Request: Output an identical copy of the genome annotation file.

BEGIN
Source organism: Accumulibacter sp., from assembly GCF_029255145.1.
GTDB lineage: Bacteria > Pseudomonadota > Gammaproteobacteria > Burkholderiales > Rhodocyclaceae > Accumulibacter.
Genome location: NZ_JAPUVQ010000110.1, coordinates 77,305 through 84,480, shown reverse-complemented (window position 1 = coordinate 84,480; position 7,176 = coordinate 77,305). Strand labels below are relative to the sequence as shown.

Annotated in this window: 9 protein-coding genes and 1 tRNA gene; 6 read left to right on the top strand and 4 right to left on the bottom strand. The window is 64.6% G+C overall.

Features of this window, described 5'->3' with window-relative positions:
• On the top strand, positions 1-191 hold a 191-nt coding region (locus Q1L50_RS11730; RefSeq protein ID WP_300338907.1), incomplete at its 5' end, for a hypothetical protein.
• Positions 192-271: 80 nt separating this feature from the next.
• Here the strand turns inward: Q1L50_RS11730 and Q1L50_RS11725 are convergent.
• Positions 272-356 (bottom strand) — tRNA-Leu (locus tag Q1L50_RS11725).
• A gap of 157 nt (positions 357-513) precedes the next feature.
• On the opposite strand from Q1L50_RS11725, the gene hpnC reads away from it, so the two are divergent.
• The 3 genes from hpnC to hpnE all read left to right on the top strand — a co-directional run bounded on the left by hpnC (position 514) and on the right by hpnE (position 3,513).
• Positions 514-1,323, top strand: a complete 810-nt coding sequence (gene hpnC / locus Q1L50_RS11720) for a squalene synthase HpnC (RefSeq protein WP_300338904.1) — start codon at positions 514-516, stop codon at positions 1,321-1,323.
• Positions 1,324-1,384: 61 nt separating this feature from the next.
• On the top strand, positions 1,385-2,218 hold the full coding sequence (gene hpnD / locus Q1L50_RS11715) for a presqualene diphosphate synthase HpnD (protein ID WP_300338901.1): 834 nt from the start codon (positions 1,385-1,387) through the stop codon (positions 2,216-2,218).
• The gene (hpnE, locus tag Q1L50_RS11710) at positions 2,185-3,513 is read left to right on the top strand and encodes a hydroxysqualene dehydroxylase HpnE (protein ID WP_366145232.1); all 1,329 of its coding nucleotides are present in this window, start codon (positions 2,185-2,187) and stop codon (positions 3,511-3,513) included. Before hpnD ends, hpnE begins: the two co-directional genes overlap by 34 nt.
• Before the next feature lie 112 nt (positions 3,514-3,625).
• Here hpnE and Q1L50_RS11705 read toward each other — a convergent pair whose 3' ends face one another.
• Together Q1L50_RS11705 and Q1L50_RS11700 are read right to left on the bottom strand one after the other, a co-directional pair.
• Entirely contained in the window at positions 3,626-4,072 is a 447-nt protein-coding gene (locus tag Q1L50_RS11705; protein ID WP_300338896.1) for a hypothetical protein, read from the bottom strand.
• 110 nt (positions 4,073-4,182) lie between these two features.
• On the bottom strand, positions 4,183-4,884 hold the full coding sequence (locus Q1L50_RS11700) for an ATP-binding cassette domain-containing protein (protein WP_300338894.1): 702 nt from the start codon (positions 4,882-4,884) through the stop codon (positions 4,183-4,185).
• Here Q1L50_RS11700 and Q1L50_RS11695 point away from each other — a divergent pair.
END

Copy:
Source organism: Accumulibacter sp., from assembly GCF_029255145.1.
GTDB lineage: Bacteria > Pseudomonadota > Gammaproteobacteria > Burkholderiales > Rhodocyclaceae > Accumulibacter.
Genome location: NZ_JAPUVQ010000110.1, coordinates 77,305 through 84,480, shown reverse-complemented (window position 1 = coordinate 84,480; position 7,176 = coordinate 77,305). Strand labels below are relative to the sequence as shown.

Annotated in this window: 9 protein-coding genes and 1 tRNA gene; 6 read left to right on the top strand and 4 right to left on the bottom strand. The window is 64.6% G+C overall.

Features of this window, described 5'->3' with window-relative positions:
• On the top strand, positions 1-191 hold a 191-nt coding region (locus Q1L50_RS11730; RefSeq protein ID WP_300338907.1), incomplete at its 5' end, for a hypothetical protein.
• Positions 192-271: 80 nt separating this feature from the next.
• Here the strand turns inward: Q1L50_RS11730 and Q1L50_RS11725 are convergent.
• Positions 272-356 (bottom strand) — tRNA-Leu (locus tag Q1L50_RS11725).
• A gap of 157 nt (positions 357-513) precedes the next feature.
• On the opposite strand from Q1L50_RS11725, the gene hpnC reads away from it, so the two are divergent.
• The 3 genes from hpnC to hpnE all read left to right on the top strand — a co-directional run bounded on the left by hpnC (position 514) and on the right by hpnE (position 3,513).
• Positions 514-1,323, top strand: a complete 810-nt coding sequence (gene hpnC / locus Q1L50_RS11720) for a squalene synthase HpnC (RefSeq protein WP_300338904.1) — start codon at positions 514-516, stop codon at positions 1,321-1,323.
• Positions 1,324-1,384: 61 nt separating this feature from the next.
• On the top strand, positions 1,385-2,218 hold the full coding sequence (gene hpnD / locus Q1L50_RS11715) for a presqualene diphosphate synthase HpnD (protein ID WP_300338901.1): 834 nt from the start codon (positions 1,385-1,387) through the stop codon (positions 2,216-2,218).
• The gene (hpnE, locus tag Q1L50_RS11710) at positions 2,185-3,513 is read left to right on the top strand and encodes a hydroxysqualene dehydroxylase HpnE (protein ID WP_366145232.1); all 1,329 of its coding nucleotides are present in this window, start codon (positions 2,185-2,187) and stop codon (positions 3,511-3,513) included. Before hpnD ends, hpnE begins: the two co-directional genes overlap by 34 nt.
• Before the next feature lie 112 nt (positions 3,514-3,625).
• Here hpnE and Q1L50_RS11705 read toward each other — a convergent pair whose 3' ends face one another.
• Together Q1L50_RS11705 and Q1L50_RS11700 are read right to left on the bottom strand one after the other, a co-directional pair.
• Entirely contained in the window at positions 3,626-4,072 is a 447-nt protein-coding gene (locus tag Q1L50_RS11705; protein ID WP_300338896.1) for a hypothetical protein, read from the bottom strand.
• 110 nt (positions 4,073-4,182) lie between these two features.
• On the bottom strand, positions 4,183-4,884 hold the full coding sequence (locus Q1L50_RS11700) for an ATP-binding cassette domain-containing protein (protein WP_300338894.1): 702 nt from the start codon (positions 4,882-4,884) through the stop codon (positions 4,183-4,185).
• Here Q1L50_RS11700 and Q1L50_RS11695 point away from each other — a divergent pair.